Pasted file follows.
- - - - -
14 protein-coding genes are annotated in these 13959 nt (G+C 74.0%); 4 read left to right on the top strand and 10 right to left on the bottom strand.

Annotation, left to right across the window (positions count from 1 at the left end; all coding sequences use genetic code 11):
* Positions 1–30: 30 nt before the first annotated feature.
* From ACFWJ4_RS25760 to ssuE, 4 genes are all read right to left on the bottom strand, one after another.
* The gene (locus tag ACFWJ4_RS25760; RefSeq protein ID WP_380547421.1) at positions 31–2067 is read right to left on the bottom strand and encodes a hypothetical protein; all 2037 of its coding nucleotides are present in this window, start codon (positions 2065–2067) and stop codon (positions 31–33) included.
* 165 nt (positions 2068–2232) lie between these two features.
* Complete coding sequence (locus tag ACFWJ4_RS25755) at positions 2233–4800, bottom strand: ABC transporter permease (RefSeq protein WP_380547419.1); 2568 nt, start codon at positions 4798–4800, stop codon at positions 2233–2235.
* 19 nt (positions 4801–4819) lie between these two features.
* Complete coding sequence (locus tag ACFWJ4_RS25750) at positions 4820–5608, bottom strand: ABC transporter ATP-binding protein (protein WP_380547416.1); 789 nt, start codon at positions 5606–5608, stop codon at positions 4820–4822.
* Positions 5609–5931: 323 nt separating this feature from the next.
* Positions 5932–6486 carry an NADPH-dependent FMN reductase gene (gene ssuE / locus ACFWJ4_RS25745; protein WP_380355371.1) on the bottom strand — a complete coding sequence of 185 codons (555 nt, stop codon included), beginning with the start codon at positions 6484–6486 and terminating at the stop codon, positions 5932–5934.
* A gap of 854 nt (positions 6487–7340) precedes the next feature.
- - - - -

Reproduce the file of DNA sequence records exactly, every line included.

14 protein-coding genes are annotated in these 13959 nt (G+C 74.0%); 4 read left to right on the top strand and 10 right to left on the bottom strand.

Annotation, left to right across the window (positions count from 1 at the left end; all coding sequences use genetic code 11):
* Positions 1–30: 30 nt before the first annotated feature.
* From ACFWJ4_RS25760 to ssuE, 4 genes are all read right to left on the bottom strand, one after another.
* The gene (locus tag ACFWJ4_RS25760; RefSeq protein ID WP_380547421.1) at positions 31–2067 is read right to left on the bottom strand and encodes a hypothetical protein; all 2037 of its coding nucleotides are present in this window, start codon (positions 2065–2067) and stop codon (positions 31–33) included.
* 165 nt (positions 2068–2232) lie between these two features.
* Complete coding sequence (locus tag ACFWJ4_RS25755) at positions 2233–4800, bottom strand: ABC transporter permease (RefSeq protein WP_380547419.1); 2568 nt, start codon at positions 4798–4800, stop codon at positions 2233–2235.
* 19 nt (positions 4801–4819) lie between these two features.
* Complete coding sequence (locus tag ACFWJ4_RS25750) at positions 4820–5608, bottom strand: ABC transporter ATP-binding protein (protein WP_380547416.1); 789 nt, start codon at positions 5606–5608, stop codon at positions 4820–4822.
* Positions 5609–5931: 323 nt separating this feature from the next.
* Positions 5932–6486 carry an NADPH-dependent FMN reductase gene (gene ssuE / locus ACFWJ4_RS25745; protein WP_380355371.1) on the bottom strand — a complete coding sequence of 185 codons (555 nt, stop codon included), beginning with the start codon at positions 6484–6486 and terminating at the stop codon, positions 5932–5934.
* A gap of 854 nt (positions 6487–7340) precedes the next feature.